This steam engine allowed things to run for days on end without stopping, no matter the weather. Steamships, powered by the steam engine, traversed the globe, getting resources for the mighty British Empire. Gone were the days of needing wind and water to do things. The age of coal had arrived. Of course, the steam engine was not the perfect machine. It needed a large amount of coal to survive, or it would not work. And that was definitely not the only drawback of the steam engine.

When I asked Grandfather about what it was like before, a look of longing crossed his face. I vividly remember what he said at that point. He waxed lyrical about running around in the clean, fresh air, rolling through the fields in the radiant gaze of happy passerby’s. I never remembered seeing anything like that when I was a child. In fact, it was almost the opposite. I wonder what else is different now from back when Grandfather grew up.


1842 – Mines and Collieries Act


Father looked at me, eyes full of sadness. He had gone like this before, as he reminisced about what he referred to as ‘the good days’. He fondly remembered the times when entire families, sometimes even free of charge, worked in the mines. Apparently, the money saved was amazing. My father once had mountains of gold, temples of silver, all from the blood and tears of the young. We had beds of bronze; we were clad in platinum, surrounded by diamond; all through the work of women. But then, disaster struck.

1842 arrived, bringing with it the one thing that us mine owners across the globe detested with all their hearts. Mine Safety acts. Not just any Mine Act. This was the Mines and Collieries Act of 1842! And, from then on, the life of mining families from the shores of Swansea to the tips of Edinburgh changed. Never again would children be used in the mines. Never again would women be used in the mines. Damn those protestors in London that complained about conditions. With the dawn of the act, the happiness of mine owners plummeted. But little did we know that worse was yet to come.

Then gas was released, and part of the mine blew up. Methane flowed through the tunnels like an unstoppable stream of water, a veritable volcano of devastation that pulverized all in its in path. A miner perished in the blast, but that was an acceptable loss. Even though it was a relatively small explosion, coal has still been lost. Afterwards, I recall my Father walking down with his bodyguard entourage, down to the dead miners house, anger etched on all parts of his face. Within 10 minutes, the house was empty, the inhabitants gone, never to be seen again. All of this could have been prevented, if there was only a small child, there to watch the methane levels.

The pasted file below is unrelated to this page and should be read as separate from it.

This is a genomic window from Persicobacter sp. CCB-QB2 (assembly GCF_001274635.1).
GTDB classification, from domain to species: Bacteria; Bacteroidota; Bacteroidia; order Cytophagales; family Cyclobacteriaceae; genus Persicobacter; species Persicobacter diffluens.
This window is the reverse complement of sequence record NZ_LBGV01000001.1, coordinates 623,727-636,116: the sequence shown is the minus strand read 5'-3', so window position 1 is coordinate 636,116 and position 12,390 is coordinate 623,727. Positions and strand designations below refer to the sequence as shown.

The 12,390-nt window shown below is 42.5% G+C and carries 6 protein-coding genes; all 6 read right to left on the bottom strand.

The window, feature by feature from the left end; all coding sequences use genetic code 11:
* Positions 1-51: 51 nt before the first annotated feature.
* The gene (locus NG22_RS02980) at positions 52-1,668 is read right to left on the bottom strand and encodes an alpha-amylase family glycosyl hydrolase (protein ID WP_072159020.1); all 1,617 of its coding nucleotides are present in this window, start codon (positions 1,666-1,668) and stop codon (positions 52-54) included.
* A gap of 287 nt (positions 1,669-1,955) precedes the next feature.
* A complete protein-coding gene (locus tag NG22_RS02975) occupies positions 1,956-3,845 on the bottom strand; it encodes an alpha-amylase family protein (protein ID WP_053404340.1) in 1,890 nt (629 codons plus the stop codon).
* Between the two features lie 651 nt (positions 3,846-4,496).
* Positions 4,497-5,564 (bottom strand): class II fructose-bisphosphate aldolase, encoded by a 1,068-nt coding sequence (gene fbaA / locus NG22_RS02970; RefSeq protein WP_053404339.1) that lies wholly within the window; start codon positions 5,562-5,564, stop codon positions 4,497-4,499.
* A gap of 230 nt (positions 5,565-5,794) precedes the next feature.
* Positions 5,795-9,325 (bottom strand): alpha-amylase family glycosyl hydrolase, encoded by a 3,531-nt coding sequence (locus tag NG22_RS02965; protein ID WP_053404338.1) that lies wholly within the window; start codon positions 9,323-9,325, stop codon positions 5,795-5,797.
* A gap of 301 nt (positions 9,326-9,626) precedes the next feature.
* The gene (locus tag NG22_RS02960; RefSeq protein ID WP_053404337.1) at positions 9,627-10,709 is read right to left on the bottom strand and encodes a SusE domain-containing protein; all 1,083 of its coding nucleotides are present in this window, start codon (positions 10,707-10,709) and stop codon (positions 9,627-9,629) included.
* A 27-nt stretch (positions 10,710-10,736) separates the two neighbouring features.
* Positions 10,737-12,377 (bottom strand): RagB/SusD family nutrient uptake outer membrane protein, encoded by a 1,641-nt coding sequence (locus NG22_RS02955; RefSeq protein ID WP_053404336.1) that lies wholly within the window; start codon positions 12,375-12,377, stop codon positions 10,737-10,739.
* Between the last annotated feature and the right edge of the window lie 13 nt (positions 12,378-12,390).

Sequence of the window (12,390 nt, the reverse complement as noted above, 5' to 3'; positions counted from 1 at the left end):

This is what happens when outsiders interfere in the world of mining. This Mines and Collieries Act has heralded the arrival of a new era in coal mining. An era that is not one a coal mine owner such as myself is looking forwards to.








1896 – Monday 28th January Pendyrus Mine Disaster



Hindsight is an odd thing. When one looks back in it, does it do help? Harm? Both? As I reflect upon the past, it seems to do the latter. And while I think about what I have done, what I could have done, I realize that I will be looking upon this very moment and wondering the same. If I were not reflecting about the passing’s of over a century ago, of the wonders of the steam engine and child labour, could things have changed for the better? Now it is the crack of dawn, and as my late brother Alfred would have said, “There’s no rest for the virtuous.” But as I think about what transpired one day previously, I am wondering if I truly am impartial to events of the loss in the day past.

I had been awake for so long I felt like I had begun to imagine things. There was a faint screaming, fading in and out, as though it was unsure whether to be heard or not. The room I was residing in had started to shake; a slight tremor that I thought only existed in my mind alone. But I only grasped the true implications of the events to come when my Italian jacket fell off the coat hanger, hitting my china pot holding my saffron, taking down my bottle of chardonnay and smashing it into a pile of forever gone money. Running out with the speed of a cheetah, albeit a slow, old, fat cheetah, and heard the screaming far more clearly. It was coming from pits 7 and 8!

Not even six of the clock yet, and I was already needed. I went down to pits 7 and 8, pushing against the onrushing mob of people making a hasty retreat from them. The heat slowly rose like volume, reaching its crescendo at the entrance to the mine. And it was there that I saw what I had dreaded the most. A pit explosion. Not a small explosion that collapsed some dirt. An explosion that took my Pendyrus Mine and tore it asunder, reaching into my heart and crushing it in a grip so vile it could only have come from the devil himself.

My mine is done. My life is done. My world is done. What is left in life but the hateful glances of the miners, the lingering guilt of the vanquished? I know what I will do as much as a miner knows he is to die, and as much as a pickaxe knows when he will strike. All I can do is wait, and hope for the dawn of a brighter day.



Citations: / / / /

Add comment Posted in  Humanities  Tagged:  , , , , March 24, 2015

Polymer Mind Map

Aden Littlewood - Mind Map

Add comment Posted in  Uncategorized March 18, 2015